Female reformers in Victorian Nova Scotia: architects of a new womanhood

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dc.contributor.advisor Howell, Colin D., 1944-
dc.coverage.spatial Nova Scotia
dc.creator Smith, Michael J. (Michael Joan E.), 1955-
dc.date.accessioned 2011-05-09T12:31:47Z
dc.date.available 2011-05-09T12:31:47Z
dc.date.issued 1986
dc.identifier.other HQ1459 N6 S52
dc.identifier.uri http://library2.smu.ca/xmlui/handle/01/22280
dc.description 186 leaves ; 28 cm.
dc.description Bibliography: leaves 162-186.
dc.description.abstract Female reformers of Victorian Nova Scotia played a critical role in interpreting and shaping both their world and their womanhood. As industrialization transformed the modern capitalist order, Maritime women in the last third of the 19th century challenged traditional beliefs about religion, education, sexuality, physicality, politics, work, sports, consumerism, and even the nature of capitalism. These early feminists, from those who were firmly rooted in a maternal orientation to those who had a more critical perspective, all understood and deplored the exploitive characteristics of modern capitalism. By the turn of the century, however, these reformers had embraced a maternal feminist orthodoxy which celebrated notions of women’s moral purity, nurturing ability, and finer sensibilities. In sports, for example, reformers moved from an ideology that promoted healthful recreation to one that emphasized the relation between sport and women’s reproductive destiny. Similarly in the earlier period female workers—from teachers to domestic servants—demonstrated their awareness of both class solidarity and the need for gender equality. Reformers in the last third of the nineteenth century also questioned the nature of sexuality and marriage offering a critique of fashion and capitalist materialism. Again, the reform critique underwent a metamorphosis from critical to maternal feminism after the turn of the century. The results of this transformation were significant. While reformers achieved short term gains, in the long run the emphasis on maternal feminism served to legitimate and institutionalize gender inequalities.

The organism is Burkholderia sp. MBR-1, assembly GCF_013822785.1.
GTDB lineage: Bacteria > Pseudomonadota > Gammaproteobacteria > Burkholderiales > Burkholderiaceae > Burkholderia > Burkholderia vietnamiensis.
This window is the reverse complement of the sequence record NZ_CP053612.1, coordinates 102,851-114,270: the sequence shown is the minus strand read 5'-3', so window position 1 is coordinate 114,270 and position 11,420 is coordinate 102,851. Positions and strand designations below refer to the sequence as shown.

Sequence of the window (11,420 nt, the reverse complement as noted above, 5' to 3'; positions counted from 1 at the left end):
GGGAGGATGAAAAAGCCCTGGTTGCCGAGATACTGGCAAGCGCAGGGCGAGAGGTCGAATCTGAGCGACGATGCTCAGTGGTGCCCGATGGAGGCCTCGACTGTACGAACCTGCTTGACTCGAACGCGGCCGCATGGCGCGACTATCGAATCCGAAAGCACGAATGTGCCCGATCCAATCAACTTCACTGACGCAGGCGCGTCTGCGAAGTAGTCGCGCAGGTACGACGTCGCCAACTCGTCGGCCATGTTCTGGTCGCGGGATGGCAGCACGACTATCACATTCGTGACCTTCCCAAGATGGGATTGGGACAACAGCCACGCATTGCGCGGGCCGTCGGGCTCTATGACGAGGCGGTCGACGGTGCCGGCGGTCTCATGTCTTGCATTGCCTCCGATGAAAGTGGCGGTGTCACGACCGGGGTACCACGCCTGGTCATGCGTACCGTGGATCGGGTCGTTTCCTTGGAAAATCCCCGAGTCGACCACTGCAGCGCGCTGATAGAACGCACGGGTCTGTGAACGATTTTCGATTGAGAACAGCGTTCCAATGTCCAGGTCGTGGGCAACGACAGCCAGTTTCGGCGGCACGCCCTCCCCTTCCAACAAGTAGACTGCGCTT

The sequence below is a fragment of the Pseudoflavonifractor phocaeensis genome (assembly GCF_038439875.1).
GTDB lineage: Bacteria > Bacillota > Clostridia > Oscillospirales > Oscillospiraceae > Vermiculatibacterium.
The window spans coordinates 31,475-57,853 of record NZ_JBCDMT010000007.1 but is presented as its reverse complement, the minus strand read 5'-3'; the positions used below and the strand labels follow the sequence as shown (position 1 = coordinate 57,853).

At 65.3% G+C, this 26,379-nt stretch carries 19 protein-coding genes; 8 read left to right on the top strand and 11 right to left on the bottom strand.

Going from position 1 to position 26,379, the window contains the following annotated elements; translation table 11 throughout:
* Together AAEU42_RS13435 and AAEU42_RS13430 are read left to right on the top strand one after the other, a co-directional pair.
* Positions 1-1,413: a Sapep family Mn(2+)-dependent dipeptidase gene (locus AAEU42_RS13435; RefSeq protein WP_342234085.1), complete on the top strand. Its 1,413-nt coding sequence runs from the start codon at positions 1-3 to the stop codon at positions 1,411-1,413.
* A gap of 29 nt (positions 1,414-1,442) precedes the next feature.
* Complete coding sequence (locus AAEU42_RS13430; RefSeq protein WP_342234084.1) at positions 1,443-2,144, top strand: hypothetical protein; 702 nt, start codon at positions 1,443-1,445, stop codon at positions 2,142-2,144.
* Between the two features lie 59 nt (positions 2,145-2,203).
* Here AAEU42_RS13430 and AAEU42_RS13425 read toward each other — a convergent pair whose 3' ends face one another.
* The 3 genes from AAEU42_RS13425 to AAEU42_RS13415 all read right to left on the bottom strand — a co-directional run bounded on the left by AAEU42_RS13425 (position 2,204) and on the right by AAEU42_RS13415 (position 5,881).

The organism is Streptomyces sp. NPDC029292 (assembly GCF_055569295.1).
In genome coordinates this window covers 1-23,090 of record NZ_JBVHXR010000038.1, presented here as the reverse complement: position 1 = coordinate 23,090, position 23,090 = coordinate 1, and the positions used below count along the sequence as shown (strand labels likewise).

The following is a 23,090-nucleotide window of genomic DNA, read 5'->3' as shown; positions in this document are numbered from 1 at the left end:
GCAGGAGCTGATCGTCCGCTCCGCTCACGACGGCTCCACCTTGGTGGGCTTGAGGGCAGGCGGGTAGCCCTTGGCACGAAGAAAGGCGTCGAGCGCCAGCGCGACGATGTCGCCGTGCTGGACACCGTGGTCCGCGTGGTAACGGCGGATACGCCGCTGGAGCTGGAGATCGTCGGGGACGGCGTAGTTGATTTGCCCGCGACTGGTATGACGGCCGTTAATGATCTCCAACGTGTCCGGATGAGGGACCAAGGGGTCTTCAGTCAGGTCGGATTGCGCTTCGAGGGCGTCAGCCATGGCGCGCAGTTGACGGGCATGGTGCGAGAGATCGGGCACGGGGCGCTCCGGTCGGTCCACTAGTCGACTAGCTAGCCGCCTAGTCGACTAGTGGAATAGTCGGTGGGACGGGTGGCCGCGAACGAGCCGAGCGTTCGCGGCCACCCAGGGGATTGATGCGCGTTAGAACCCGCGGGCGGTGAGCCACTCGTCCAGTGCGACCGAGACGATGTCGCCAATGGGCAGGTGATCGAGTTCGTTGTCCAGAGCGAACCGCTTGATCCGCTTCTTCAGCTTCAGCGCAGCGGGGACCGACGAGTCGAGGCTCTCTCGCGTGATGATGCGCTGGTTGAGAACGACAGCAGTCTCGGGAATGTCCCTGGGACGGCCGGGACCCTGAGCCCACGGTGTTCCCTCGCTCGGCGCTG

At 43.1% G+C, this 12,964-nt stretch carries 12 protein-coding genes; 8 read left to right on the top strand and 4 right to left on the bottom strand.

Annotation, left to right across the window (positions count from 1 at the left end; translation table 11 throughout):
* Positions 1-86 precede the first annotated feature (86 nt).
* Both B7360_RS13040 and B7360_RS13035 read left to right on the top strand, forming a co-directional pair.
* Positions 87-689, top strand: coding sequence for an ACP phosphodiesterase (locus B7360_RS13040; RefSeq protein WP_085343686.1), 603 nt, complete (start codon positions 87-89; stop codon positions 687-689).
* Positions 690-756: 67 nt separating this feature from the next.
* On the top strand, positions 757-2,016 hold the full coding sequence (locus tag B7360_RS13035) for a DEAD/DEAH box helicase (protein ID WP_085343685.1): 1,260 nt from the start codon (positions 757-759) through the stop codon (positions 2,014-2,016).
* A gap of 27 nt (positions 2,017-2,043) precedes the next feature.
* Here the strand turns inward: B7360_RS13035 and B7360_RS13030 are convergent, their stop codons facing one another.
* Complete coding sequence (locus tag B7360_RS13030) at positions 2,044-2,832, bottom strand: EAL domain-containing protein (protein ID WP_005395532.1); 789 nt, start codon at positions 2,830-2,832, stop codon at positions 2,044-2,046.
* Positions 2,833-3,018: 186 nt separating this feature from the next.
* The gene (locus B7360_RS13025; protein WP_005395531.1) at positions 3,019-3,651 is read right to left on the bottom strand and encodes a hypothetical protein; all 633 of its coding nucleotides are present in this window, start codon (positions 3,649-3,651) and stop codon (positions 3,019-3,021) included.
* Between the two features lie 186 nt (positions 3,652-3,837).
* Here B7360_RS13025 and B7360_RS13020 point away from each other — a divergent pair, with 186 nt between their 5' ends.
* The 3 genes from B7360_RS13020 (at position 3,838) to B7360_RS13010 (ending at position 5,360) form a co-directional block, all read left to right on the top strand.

dc.description.provenance Made available in DSpace on 2011-05-09T12:31:47Z (GMT). No. of bitstreams: 0 en
dc.language.iso en
dc.publisher Halifax, N.S. : Saint Mary's University
dc.subject.lcc HQ1459.N6
dc.subject.lcsh Feminism -- Nova Scotia -- History -- 19th century
dc.subject.lcsh Women -- Nova Scotia -- History -- 19th century
dc.title Female reformers in Victorian Nova Scotia: architects of a new womanhood
dc.type Text
thesis.degree.name Master of Arts in Atlantic Canada Studies
thesis.degree.level Masters
thesis.degree.discipline Atlantic Canada Studies Program
thesis.degree.grantor Saint Mary's University (Halifax, N.S.)
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